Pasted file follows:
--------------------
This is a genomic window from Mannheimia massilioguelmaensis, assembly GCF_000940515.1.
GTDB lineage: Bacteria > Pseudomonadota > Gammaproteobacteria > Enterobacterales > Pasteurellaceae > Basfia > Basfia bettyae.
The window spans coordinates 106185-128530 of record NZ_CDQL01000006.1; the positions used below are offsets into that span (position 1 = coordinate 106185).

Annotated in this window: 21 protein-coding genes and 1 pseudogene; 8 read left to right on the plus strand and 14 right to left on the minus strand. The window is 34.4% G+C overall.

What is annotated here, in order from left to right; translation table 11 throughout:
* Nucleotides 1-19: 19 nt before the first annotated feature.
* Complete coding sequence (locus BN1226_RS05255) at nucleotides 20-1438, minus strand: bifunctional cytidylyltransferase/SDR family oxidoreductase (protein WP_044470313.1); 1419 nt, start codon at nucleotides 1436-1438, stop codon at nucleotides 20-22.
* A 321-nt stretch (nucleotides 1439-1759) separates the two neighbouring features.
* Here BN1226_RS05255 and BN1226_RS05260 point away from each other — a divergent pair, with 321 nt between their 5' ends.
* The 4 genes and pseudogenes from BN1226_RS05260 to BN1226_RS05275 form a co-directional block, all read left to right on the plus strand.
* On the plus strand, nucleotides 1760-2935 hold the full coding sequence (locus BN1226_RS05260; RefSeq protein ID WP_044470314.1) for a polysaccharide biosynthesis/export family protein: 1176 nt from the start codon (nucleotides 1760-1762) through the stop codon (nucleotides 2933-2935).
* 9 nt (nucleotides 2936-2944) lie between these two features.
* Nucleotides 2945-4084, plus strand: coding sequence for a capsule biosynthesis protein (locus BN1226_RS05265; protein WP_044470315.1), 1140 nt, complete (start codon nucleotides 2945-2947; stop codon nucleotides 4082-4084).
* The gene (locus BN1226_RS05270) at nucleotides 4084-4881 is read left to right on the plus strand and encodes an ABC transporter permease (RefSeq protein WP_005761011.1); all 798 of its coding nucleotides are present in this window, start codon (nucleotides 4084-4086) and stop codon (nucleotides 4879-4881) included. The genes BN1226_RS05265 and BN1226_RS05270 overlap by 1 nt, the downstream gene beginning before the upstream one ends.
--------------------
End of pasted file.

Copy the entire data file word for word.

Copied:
This is a genomic window from Mannheimia massilioguelmaensis, assembly GCF_000940515.1.
GTDB lineage: Bacteria > Pseudomonadota > Gammaproteobacteria > Enterobacterales > Pasteurellaceae > Basfia > Basfia bettyae.
The window spans coordinates 106185-128530 of record NZ_CDQL01000006.1; the positions used below are offsets into that span (position 1 = coordinate 106185).

Annotated in this window: 21 protein-coding genes and 1 pseudogene; 8 read left to right on the plus strand and 14 right to left on the minus strand. The window is 34.4% G+C overall.

What is annotated here, in order from left to right; translation table 11 throughout:
* Nucleotides 1-19: 19 nt before the first annotated feature.
* Complete coding sequence (locus BN1226_RS05255) at nucleotides 20-1438, minus strand: bifunctional cytidylyltransferase/SDR family oxidoreductase (protein WP_044470313.1); 1419 nt, start codon at nucleotides 1436-1438, stop codon at nucleotides 20-22.
* A 321-nt stretch (nucleotides 1439-1759) separates the two neighbouring features.
* Here BN1226_RS05255 and BN1226_RS05260 point away from each other — a divergent pair, with 321 nt between their 5' ends.
* The 4 genes and pseudogenes from BN1226_RS05260 to BN1226_RS05275 form a co-directional block, all read left to right on the plus strand.
* On the plus strand, nucleotides 1760-2935 hold the full coding sequence (locus BN1226_RS05260; RefSeq protein ID WP_044470314.1) for a polysaccharide biosynthesis/export family protein: 1176 nt from the start codon (nucleotides 1760-1762) through the stop codon (nucleotides 2933-2935).
* 9 nt (nucleotides 2936-2944) lie between these two features.
* Nucleotides 2945-4084, plus strand: coding sequence for a capsule biosynthesis protein (locus BN1226_RS05265; protein WP_044470315.1), 1140 nt, complete (start codon nucleotides 2945-2947; stop codon nucleotides 4082-4084).
* The gene (locus BN1226_RS05270) at nucleotides 4084-4881 is read left to right on the plus strand and encodes an ABC transporter permease (RefSeq protein WP_005761011.1); all 798 of its coding nucleotides are present in this window, start codon (nucleotides 4084-4086) and stop codon (nucleotides 4879-4881) included. The genes BN1226_RS05265 and BN1226_RS05270 overlap by 1 nt, the downstream gene beginning before the upstream one ends.